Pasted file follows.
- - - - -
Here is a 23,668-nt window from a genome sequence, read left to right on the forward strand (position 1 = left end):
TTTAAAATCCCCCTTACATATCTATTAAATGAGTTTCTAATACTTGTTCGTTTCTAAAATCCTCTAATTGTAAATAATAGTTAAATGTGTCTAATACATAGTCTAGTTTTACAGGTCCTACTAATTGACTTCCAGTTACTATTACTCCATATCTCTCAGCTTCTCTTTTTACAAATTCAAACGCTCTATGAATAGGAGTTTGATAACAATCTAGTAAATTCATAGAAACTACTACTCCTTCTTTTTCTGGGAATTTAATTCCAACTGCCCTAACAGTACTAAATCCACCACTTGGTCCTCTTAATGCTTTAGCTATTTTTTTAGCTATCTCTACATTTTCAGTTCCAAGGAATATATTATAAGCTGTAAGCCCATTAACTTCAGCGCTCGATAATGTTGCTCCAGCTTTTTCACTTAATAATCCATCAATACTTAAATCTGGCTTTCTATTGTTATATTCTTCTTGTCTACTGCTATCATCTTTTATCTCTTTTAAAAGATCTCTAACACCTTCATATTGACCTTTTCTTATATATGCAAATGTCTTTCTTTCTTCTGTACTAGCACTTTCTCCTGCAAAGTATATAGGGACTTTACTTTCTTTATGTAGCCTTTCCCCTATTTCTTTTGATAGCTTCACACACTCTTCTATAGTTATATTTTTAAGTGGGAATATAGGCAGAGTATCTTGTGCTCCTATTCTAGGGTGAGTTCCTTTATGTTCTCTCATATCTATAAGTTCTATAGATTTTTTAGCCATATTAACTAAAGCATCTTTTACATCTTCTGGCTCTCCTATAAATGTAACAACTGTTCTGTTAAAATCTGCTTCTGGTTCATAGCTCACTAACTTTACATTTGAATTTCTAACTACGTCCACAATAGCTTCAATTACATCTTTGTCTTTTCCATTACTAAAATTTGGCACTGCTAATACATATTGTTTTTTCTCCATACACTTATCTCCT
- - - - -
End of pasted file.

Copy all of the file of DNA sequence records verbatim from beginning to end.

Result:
Here is a 23,668-nt window from a genome sequence, read left to right on the forward strand (position 1 = left end):
TTTAAAATCCCCCTTACATATCTATTAAATGAGTTTCTAATACTTGTTCGTTTCTAAAATCCTCTAATTGTAAATAATAGTTAAATGTGTCTAATACATAGTCTAGTTTTACAGGTCCTACTAATTGACTTCCAGTTACTATTACTCCATATCTCTCAGCTTCTCTTTTTACAAATTCAAACGCTCTATGAATAGGAGTTTGATAACAATCTAGTAAATTCATAGAAACTACTACTCCTTCTTTTTCTGGGAATTTAATTCCAACTGCCCTAACAGTACTAAATCCACCACTTGGTCCTCTTAATGCTTTAGCTATTTTTTTAGCTATCTCTACATTTTCAGTTCCAAGGAATATATTATAAGCTGTAAGCCCATTAACTTCAGCGCTCGATAATGTTGCTCCAGCTTTTTCACTTAATAATCCATCAATACTTAAATCTGGCTTTCTATTGTTATATTCTTCTTGTCTACTGCTATCATCTTTTATCTCTTTTAAAAGATCTCTAACACCTTCATATTGACCTTTTCTTATATATGCAAATGTCTTTCTTTCTTCTGTACTAGCACTTTCTCCTGCAAAGTATATAGGGACTTTACTTTCTTTATGTAGCCTTTCCCCTATTTCTTTTGATAGCTTCACACACTCTTCTATAGTTATATTTTTAAGTGGGAATATAGGCAGAGTATCTTGTGCTCCTATTCTAGGGTGAGTTCCTTTATGTTCTCTCATATCTATAAGTTCTATAGATTTTTTAGCCATATTAACTAAAGCATCTTTTACATCTTCTGGCTCTCCTATAAATGTAACAACTGTTCTGTTAAAATCTGCTTCTGGTTCATAGCTCACTAACTTTACATTTGAATTTCTAACTACGTCCACAATAGCTTCAATTACATCTTTGTCTTTTCCATTACTAAAATTTGGCACTGCTAATACATATTGTTTTTTCTCCATACACTTATCTCCT